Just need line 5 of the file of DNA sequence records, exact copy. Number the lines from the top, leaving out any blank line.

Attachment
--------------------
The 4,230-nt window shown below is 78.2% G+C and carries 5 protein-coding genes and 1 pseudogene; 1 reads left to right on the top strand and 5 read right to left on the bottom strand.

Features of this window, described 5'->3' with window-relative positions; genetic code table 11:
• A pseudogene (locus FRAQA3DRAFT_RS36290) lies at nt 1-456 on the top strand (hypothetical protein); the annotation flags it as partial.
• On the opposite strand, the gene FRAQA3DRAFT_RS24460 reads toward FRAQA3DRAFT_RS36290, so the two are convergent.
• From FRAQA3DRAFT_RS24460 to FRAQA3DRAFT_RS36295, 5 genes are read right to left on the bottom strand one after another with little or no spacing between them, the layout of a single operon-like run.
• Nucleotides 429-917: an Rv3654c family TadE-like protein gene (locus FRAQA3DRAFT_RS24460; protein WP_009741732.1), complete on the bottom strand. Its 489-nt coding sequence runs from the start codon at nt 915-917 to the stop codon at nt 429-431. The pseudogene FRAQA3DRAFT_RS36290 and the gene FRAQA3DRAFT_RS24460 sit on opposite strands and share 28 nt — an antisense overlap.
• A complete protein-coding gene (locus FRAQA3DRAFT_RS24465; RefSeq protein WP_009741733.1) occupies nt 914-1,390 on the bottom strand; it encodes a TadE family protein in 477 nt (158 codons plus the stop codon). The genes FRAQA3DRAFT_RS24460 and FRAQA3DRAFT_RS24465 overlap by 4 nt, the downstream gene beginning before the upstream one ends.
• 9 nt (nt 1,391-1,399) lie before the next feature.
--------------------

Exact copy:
• From FRAQA3DRAFT_RS24460 to FRAQA3DRAFT_RS36295, 5 genes are read right to left on the bottom strand one after another with little or no spacing between them, the layout of a single operon-like run.